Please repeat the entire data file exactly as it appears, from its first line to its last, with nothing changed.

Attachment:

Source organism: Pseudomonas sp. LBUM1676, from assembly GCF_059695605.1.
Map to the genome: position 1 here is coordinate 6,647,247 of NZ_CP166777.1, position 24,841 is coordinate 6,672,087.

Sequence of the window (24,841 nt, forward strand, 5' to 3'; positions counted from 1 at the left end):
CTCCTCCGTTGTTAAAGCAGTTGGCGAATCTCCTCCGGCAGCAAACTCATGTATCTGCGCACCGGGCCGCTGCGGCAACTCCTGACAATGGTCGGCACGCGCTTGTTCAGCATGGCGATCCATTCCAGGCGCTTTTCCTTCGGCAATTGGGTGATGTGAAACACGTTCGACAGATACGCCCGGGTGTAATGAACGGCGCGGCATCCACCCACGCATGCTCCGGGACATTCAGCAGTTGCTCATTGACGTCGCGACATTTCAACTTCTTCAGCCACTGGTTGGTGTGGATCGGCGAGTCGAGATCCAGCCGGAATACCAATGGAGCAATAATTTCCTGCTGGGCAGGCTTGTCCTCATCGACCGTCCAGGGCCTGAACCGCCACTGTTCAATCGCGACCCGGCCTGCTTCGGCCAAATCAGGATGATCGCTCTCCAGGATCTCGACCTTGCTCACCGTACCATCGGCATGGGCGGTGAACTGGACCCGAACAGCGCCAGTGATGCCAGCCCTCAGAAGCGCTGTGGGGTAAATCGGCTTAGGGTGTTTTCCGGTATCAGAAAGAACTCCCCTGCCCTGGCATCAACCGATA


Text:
Source organism: Pseudomonas sp. LBUM1676, from assembly GCF_059695605.1.
Map to the genome: position 1 here is coordinate 6,647,247 of NZ_CP166777.1, position 24,841 is coordinate 6,672,087.

Sequence of the window (24,841 nt, forward strand, 5' to 3'; positions counted from 1 at the left end):
CTCCTCCGTTGTTAAAGCAGTTGGCGAATCTCCTCCGGCAGCAAACTCATGTATCTGCGCACCGGGCCGCTGCGGCAACTCCTGACAATGGTCGGCACGCGCTTGTTCAGCATGGCGATCCATTCCAGGCGCTTTTCCTTCGGCAATTGGGTGATGTGAAACACGTTCGACAGATACGCCCGGGTGTAATGAACGGCGCGGCATCCACCCACGCATGCTCCGGGACATTCAGCAGTTGCTCATTGACGTCGCGACATTTCAACTTCTTCAGCCACTGGTTGGTGTGGATCGGCGAGTCGAGATCCAGCCGGAATACCAATGGAGCAATAATTTCCTGCTGGGCAGGCTTGTCCTCATCGACCGTCCAGGGCCTGAACCGCCACTGTTCAATCGCGACCCGGCCTGCTTCGGCCAAATCAGGATGATCGCTCTCCAGGATCTCGACCTTGCTCACCGTACCATCGGCATGGGCGGTGAACTGGACCCGAACAGCGCCAGTGATGCCAGCCCTCAGAAGCGCTGTGGGGTAAATCGGCTTAGGGTGTTTTCCGGTATCAGAAAGAACTCCCCTGCCCTGGCATCAACCGATA